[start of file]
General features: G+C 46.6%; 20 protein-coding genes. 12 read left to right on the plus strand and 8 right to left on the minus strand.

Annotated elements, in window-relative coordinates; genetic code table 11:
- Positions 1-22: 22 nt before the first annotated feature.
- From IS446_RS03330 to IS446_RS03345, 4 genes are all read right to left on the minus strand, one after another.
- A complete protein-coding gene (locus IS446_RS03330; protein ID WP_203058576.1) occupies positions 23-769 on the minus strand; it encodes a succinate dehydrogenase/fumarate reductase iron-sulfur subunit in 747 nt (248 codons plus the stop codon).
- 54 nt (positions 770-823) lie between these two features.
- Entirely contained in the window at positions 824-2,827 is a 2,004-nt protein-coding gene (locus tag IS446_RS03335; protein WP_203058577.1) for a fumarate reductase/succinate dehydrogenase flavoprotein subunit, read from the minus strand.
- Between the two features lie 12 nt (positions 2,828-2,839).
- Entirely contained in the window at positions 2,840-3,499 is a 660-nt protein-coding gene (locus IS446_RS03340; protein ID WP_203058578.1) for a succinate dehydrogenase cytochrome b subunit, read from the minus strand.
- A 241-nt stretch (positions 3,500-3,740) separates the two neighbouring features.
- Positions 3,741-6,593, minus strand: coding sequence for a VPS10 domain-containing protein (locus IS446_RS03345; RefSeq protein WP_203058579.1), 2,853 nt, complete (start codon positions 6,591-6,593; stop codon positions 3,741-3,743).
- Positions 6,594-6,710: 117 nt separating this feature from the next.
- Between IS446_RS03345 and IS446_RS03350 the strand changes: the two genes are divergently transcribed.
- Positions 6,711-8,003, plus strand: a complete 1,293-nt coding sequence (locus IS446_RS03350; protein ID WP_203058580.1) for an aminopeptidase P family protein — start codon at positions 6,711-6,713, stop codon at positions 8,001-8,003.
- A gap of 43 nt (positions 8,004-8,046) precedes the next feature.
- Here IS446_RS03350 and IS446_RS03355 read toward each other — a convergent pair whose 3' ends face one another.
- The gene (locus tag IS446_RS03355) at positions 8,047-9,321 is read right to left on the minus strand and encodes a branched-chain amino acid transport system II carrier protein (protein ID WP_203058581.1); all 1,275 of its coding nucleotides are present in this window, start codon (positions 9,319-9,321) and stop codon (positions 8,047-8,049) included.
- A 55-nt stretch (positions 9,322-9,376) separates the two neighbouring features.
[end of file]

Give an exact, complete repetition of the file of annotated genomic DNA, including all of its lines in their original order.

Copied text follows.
General features: G+C 46.6%; 20 protein-coding genes. 12 read left to right on the plus strand and 8 right to left on the minus strand.

Annotated elements, in window-relative coordinates; genetic code table 11:
- Positions 1-22: 22 nt before the first annotated feature.
- From IS446_RS03330 to IS446_RS03345, 4 genes are all read right to left on the minus strand, one after another.
- A complete protein-coding gene (locus IS446_RS03330; protein ID WP_203058576.1) occupies positions 23-769 on the minus strand; it encodes a succinate dehydrogenase/fumarate reductase iron-sulfur subunit in 747 nt (248 codons plus the stop codon).
- 54 nt (positions 770-823) lie between these two features.
- Entirely contained in the window at positions 824-2,827 is a 2,004-nt protein-coding gene (locus tag IS446_RS03335; protein WP_203058577.1) for a fumarate reductase/succinate dehydrogenase flavoprotein subunit, read from the minus strand.
- Between the two features lie 12 nt (positions 2,828-2,839).
- Entirely contained in the window at positions 2,840-3,499 is a 660-nt protein-coding gene (locus IS446_RS03340; protein ID WP_203058578.1) for a succinate dehydrogenase cytochrome b subunit, read from the minus strand.
- A 241-nt stretch (positions 3,500-3,740) separates the two neighbouring features.
- Positions 3,741-6,593, minus strand: coding sequence for a VPS10 domain-containing protein (locus IS446_RS03345; RefSeq protein WP_203058579.1), 2,853 nt, complete (start codon positions 6,591-6,593; stop codon positions 3,741-3,743).
- Positions 6,594-6,710: 117 nt separating this feature from the next.
- Between IS446_RS03345 and IS446_RS03350 the strand changes: the two genes are divergently transcribed.
- Positions 6,711-8,003, plus strand: a complete 1,293-nt coding sequence (locus IS446_RS03350; protein ID WP_203058580.1) for an aminopeptidase P family protein — start codon at positions 6,711-6,713, stop codon at positions 8,001-8,003.
- A gap of 43 nt (positions 8,004-8,046) precedes the next feature.
- Here IS446_RS03350 and IS446_RS03355 read toward each other — a convergent pair whose 3' ends face one another.
- The gene (locus tag IS446_RS03355) at positions 8,047-9,321 is read right to left on the minus strand and encodes a branched-chain amino acid transport system II carrier protein (protein ID WP_203058581.1); all 1,275 of its coding nucleotides are present in this window, start codon (positions 9,319-9,321) and stop codon (positions 8,047-8,049) included.
- A 55-nt stretch (positions 9,322-9,376) separates the two neighbouring features.